SOLDIERS OF THE GREAT WAR - PRIVATE R. BEAUCHAMP

 

WAR MEMORIAL ROLL of HONOUR SERVICEMEN MAIN INDEX

 

PLOEGSTEERT WOOD MILITARY CEMETERY

WARNTON, HAINAULT, BELGIUM

Private Ralph Beauchamp is remembered with  honour at Ploegsteert Wood Military Cemetery

Grave Reference: 1 D 4

 

 

PRIVATE RALPH BEAUCHAMP   9207, 1st Battalion. Wiltshire Regiment was born 1896 in East Grimstead, Wiltshire the son of Reuben and Frances Beauchamp.  1901 shows the family of seven living in  East Grimstead and Reuben Beauchamp was a Platelayer working for the Railway, but by 1911 they had moved to Emmotts Farm in West Grimstead and Reuben has become a Farmer, with the family having increased to ten. Ralph Beauchamp is, at that time, 15 years old and helping his father on the farm as is his elder brother Charlie and sister Alice.  Charlie Beauchamp, had joined the army in 1911 and although wounded he returned home at the end of the war.

Ralph Beauchamp joined up with the Wiltshire Regiment and his story is told in the records of the Wiltshire Regiment as shown below.

7th August 1914 enlisted in 5th Battalion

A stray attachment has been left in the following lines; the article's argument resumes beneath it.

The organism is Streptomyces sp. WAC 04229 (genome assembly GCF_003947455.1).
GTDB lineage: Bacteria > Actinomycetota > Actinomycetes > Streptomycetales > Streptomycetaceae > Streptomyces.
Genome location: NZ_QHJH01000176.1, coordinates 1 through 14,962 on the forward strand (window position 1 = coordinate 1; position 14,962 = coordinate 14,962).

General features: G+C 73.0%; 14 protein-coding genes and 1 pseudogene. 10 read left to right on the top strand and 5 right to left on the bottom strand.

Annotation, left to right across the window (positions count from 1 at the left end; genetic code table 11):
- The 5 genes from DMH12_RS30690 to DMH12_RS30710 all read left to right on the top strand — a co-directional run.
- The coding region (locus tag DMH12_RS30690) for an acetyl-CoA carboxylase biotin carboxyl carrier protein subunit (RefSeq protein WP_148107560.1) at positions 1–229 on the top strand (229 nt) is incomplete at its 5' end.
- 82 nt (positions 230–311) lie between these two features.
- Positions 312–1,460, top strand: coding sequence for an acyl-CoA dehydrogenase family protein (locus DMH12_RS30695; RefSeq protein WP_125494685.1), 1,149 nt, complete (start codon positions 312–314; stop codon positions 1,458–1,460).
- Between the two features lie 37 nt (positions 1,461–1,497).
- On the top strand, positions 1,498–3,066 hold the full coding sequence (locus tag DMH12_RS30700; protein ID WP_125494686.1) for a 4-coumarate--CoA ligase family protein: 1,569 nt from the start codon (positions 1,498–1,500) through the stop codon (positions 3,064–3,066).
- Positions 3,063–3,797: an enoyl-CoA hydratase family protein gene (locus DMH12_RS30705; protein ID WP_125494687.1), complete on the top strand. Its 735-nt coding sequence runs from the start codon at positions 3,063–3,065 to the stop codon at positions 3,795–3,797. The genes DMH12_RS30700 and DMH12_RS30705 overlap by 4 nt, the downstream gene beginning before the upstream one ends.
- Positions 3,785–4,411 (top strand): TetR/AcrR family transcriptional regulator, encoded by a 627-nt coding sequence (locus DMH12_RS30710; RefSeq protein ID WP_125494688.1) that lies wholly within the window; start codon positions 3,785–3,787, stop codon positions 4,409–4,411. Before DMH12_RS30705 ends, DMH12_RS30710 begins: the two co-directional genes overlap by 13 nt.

7th April 1915 embarked11th April joined Battalion

3rd September 1915 Shell wound to the head admitted 7 Field Ambulance. ED/1523

8th September 1915 back to Duty ED/1716

26th October 1915 Shrapnell wound VI admitted 76 Field Ambulance ED/3262

27th October 1915 Gunshot wound in the back admitted NM Casualty Clearing Station. ED/3258

2nd November 1915 back to Duty. ED/3507

28 November 1915 Killed in Action

Medals: Wiltshire Regiment 1914/15, Roll date 22/9/1919, Sheet B007

Wiltshire Regiment War and Victory Medals, Roll date 20/03/1920, Sheet 121

 

Extract from the 1st WILTSHIRE REGIMENT WAR DIARIES

Sunday 28th November 1915 Belgium, Ploegsteert

"In trenches. Useful patrol work done during past 3 nights by 2nd Lieuts Brown, Sharpe and Cordon. The exact strength of enemy's wire ascertained. The Germans relieved last night, and are active with sniping. Pte Beauchamp Machine Gun Det. was shot through head at 8.30a.m. looking over the parapet.

Men working in trenches, no church service held."

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